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"In the city of my birth, I had a dream..."
Ai no Kusabi Vol. 3 by Yoshihara Rieko 
23rd-Aug-2008 11:59 pm
Yoshihara, Rieko. Ai no Kusabi: The Space Between Vol. 3 - Nightmare. Trans. Kelly Quine. Gardena, CA: Juné, 2008.
          Summary: With illustrations by Michihara Katsumi. Riki spent three years in Eos as Iason's pet...generally misbehaving, getting the "furniture" Daryl in trouble, and getting it on with Raoul's female pet Mimea. Now he's back home in the slums, but it seems that Iason has only let Riki go temporarily, and continued feelings of possessiveness prompt him to hire Kirie to kidnap Guy.
          Comments: *groans* Ai no Kusabi makes me feel stupider by the sentence. Somebody stop me before this series gives permanent brain damage! Like volume two, this installment feels carelessly assembled piecemeal; the narrative leaps back and forth through time at random, and--even more irritating--the parts that Yoshihara evidently considers the "good bits," such as Riki's first encounter with his custom-made cock pet ring, get hashed over twice. It's amazing how so many words can actually say so little. All in all, there's little plot to be had and even less character development. (Enough with the "proud" Riki, already!)
          On the plus side, volume three appears to be more thoroughly edited than the previous volume. I did not notice anything egregious, and Lord knows I'm not necessarily the most observant of readers. (Suffice it to say that if I notice something amiss, the reality is probably significantly worse than I know.) The prose itself is as nauseatingly awkward and purple as ever, though. It seems likely to me that the lion's share of the blame for this lies with Yoshihara herself, but given what I've seen of this translator's other efforts for Juné, it seems equally likely that Quine isn't exactly helping matters...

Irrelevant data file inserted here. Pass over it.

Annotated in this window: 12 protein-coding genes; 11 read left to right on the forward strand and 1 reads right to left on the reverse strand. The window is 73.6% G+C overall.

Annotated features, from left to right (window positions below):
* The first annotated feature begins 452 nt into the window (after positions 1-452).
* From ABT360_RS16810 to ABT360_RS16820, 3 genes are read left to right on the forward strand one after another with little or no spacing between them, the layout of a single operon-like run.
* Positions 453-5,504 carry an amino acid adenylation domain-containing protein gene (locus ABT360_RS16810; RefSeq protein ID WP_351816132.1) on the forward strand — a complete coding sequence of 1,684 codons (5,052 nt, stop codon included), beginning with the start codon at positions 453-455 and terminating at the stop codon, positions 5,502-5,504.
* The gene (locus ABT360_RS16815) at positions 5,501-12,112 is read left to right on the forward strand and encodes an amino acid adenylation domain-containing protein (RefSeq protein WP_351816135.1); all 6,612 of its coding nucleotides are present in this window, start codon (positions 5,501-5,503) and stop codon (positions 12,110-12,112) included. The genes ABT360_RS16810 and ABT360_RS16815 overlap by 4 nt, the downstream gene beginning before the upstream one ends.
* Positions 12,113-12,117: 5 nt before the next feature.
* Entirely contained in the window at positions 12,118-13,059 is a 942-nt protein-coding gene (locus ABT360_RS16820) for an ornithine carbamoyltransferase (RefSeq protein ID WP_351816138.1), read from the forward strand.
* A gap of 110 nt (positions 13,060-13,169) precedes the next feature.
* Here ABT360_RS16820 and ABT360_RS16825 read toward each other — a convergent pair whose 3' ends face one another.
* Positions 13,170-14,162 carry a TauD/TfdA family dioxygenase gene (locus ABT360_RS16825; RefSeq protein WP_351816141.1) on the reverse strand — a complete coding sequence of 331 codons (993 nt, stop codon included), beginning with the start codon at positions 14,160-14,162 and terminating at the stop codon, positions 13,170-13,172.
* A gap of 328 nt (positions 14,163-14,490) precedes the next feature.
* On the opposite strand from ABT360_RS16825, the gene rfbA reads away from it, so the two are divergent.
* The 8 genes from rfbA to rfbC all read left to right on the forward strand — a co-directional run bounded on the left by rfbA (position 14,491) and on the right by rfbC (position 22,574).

Notes: paperback, 1st American edition; first published in Japan by Seibido Shuppan in 2004
          Rating: 4.5/10 - It's a bit of a debate between "4.5" and "5," but in final analysis I have trouble imagining how even fans of the anime adaptation will find much to love about the DMP releases.
24th-Aug-2008 06:17 pm (UTC)
If the whole story was structured better and condensed down into one (perhaps long, but one) book, I'd be able to handle the whole thing better. It's...special. Why is this a classic? And don't get me started on the "amazing worldbuilding."
24th-Aug-2008 06:22 pm (UTC)
If the whole story was structured better and condensed down into one (perhaps long, but one) book

That's the way it used to be. Then, instead of leaving well enough alone, she decided to expand it. :P

As for world-building...I dunno. ^^;; It's every much in the style of the old school feminist SF writers, and I suspect they are an influence, if only indirect through mangaka like Takemiya Keiko, on her. Call me jaded, but the only reason why this seems so impressive is because BL is so terribly *un*impressive these days...
24th-Aug-2008 06:26 pm (UTC)
It's not really that - the actual world she's created seems so incredibly unworkable, even for your vintage feminist SF dystopia. She keeps adding in elements that, taken with everything else, just don't add up to anything like a believable society.

I'd post more concrete arguments, but that would require pouring through the books again looking for examples, and I don't hate myself that much.
24th-Aug-2008 06:32 pm (UTC)
Ah. Well, I don't really believe that Ursula K. Le Guin's intersexed humans would work in real life either, for example. Real hermaphrodites don't do it like that. ^_~ (My pessimistic self would be more likely to believe penis duels. *ho ho ho* )

The rigid caste system seems very feudal Japan, in a way. But then, I wasn't reading for believability; I was reading for creativity and creative finesse. Not exactly loads of either, alas.
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